This Day in History – 19 Teves – January 1

19 Teves

In 5398/1637, the Catholic Church in Recife, Brazil, closed the two shuls that then existed.


5632/1871, Harav Avraham Shmuel Sofer, zt”l, the Ksav Sofer

5599/1839, Harav Yaakov of Melitz, zt”l

5609/1849, Harav Elimelech of Rudnik, zt”l

5654/1893, Harav Yaakov Landau of Yezov, zt”l

5691/1931, Harav Moshe Sokolovski, zt”l, mechaber of Imrei Moshe

5740/1980, Harav Shalom Leifer of Nadvorna, zt”l



Harav Aryeh Leib Hakohen Heller, the Ketzos Hachoshen, zt”l

The Ketzos Hachoshen, Harav Aryeh Leib Heller, was born in 5505/1745 in the town of Kalisch, Galicia. His father, Reb Yosef, was a direct grandson of the Tosafos Yom Tov, making Aryeh Leib a fourth-generation direct descendant. He was the third of four sons.

In his youth, after being recognized as an iluy, Aryeh Leib was sent to learn in the yeshivah of Harav Meshulam Igra of Tysmienica, Poland. During those years he wrote his brilliant work Shev Shmatsa. It explains intricate halachic topics, and the practical ramifications of halachos dealing with sfeikos, doubts.

After his marriage, Harav Aryeh Leib sat and learned unhindered by the yoke of earning a livelihood, as he was supported by his younger brother. When his brother lost his fortune, Harav Aryeh Leib was forced to take a rabbinic position, in the city of Rozniatow, near Ziditchov.

When Rozniatow invited Harav Aryeh Leib to be Rav of their community, the community was small and poor. The members of the community earned a livelihood with difficulty; and the community couldn’t sustain the Rav in an honorable fashion.

There were no major talmidei chachamim in the city, and even those who came to the Rav didn’t bother him greatly with deep and time-consuming she’eilos, so he was able to sit in quiet and dedicate himself to his studies without interruption. He lived a difficult life, but he accepted everything unquestioningly. It was then that he compiled his world-acclaimed sefer, Ketzos Hachoshen.

Only the first volume of the Ketzos Hachoshen was published in Lvov, many years later, in 5548/1788. Due to his difficult economic circumstances, he himself was not able to publish the second volume. His grandson, Reb Asher Mordechai, son of his son Reb David, published it in Lvov in 5586/1826.

The Ketzos is a deep and profound work, which explains difficult passages in the Choshen Mishpat with novel ideas proposed by Harav Aryeh Leib.

As soon as the sefer was released, many Gedolim attested that they didn’t put it down until they had finished it from cover to cover. It has since become a fundamental sefer for understanding many sugyos in Shas, not just in Shulchan Aruch.

Unlike his other sefarim, his sefer on Even Haezer, Avnei Miluim, was printed after his petirah.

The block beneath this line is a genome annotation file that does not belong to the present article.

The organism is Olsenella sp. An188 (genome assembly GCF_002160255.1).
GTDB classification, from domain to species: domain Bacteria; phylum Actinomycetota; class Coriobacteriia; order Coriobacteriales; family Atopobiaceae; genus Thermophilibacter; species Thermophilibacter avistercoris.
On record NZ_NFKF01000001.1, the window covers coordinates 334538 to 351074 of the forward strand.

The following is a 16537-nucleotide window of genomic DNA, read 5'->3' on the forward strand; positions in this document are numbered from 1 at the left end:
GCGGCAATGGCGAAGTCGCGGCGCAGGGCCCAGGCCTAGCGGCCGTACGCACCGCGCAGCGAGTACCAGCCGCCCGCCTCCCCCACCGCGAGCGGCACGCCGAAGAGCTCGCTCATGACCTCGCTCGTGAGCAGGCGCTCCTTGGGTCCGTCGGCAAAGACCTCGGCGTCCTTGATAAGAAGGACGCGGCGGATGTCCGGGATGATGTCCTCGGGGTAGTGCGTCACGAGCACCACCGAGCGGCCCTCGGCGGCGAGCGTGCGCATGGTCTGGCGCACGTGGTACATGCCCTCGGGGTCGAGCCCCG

The reasoning process Harav Aryeh Leib employs in all his sefarim to analyze and resolve basic conflicts and contradictions in the Gemara is considered the basis for the analytical method used in Talmudic study until today.

It is told that once one of the householders came to him to ask him a question, and found him writing his sefer with the inkwell held under a blanket so that the ink would not freeze in the icy room!

Harav Aryeh Leib’s works became widely disseminated throughout Europe.

In 5548/1788, Harav Aryeh Leib was appointed Rav in Stry, a post he held until his petirah in 5573/1813. He set up a yeshivah, disseminating Torah to multitudes of talmidim, many of them later becoming Rabbanim and Dayanim. At that point his fame spread among Gedolei Yisrael; many of whom sent their complex she’eilos to Harav Aryeh Leib.

He was also admired and respected by the Chassidic Rebbes. An especially close relationship existed between him and Harav Yitzchak Eizik of Komarna, who visited Harav Aryeh Leib quite often.

Harav Aryeh Leib Heller was niftar on 19 Teves, 5573/1813.

Yehi zichro baruch.


Jan. 1

In 1863, President Abraham Lincoln signed and issued the Emancipation Proclamation, declaring that slaves in rebel states shall be “forever free.”

In 1892, the Ellis Island Immigrant Station in New York formally opened.

In 1913, the U.S. Parcel Post system went into operation.

In 1942, 26 countries, including the United States, signed the Declaration of the United Nations, pledging “not to make a separate armistice or peace” with members of the Axis.

In 1959, Fidel Castro and his revolutionaries overthrew Cuban leader Fulgencio Batista, who fled to the Dominican Republic.

In 1984, the breakup of AT&T took place as the telecommunications giant was divested of its 22 Bell System companies under terms of an antitrust agreement.

In 1993, Czechoslovakia peacefully split into two new countries, the Czech Republic and Slovakia.

In 1994, the North American Free Trade Agreement went into effect.

In 1999, the euro currency was introduced in 11 countries — members of the European Union (with the exception of the United Kingdom, Denmark, Greece and Sweden).

In 2002, euro banknotes and coins became legal tender in 12 of the European Union’s member states.

In 2011, Estonia officially adopted the euro currency and became the 17th euro zone country.

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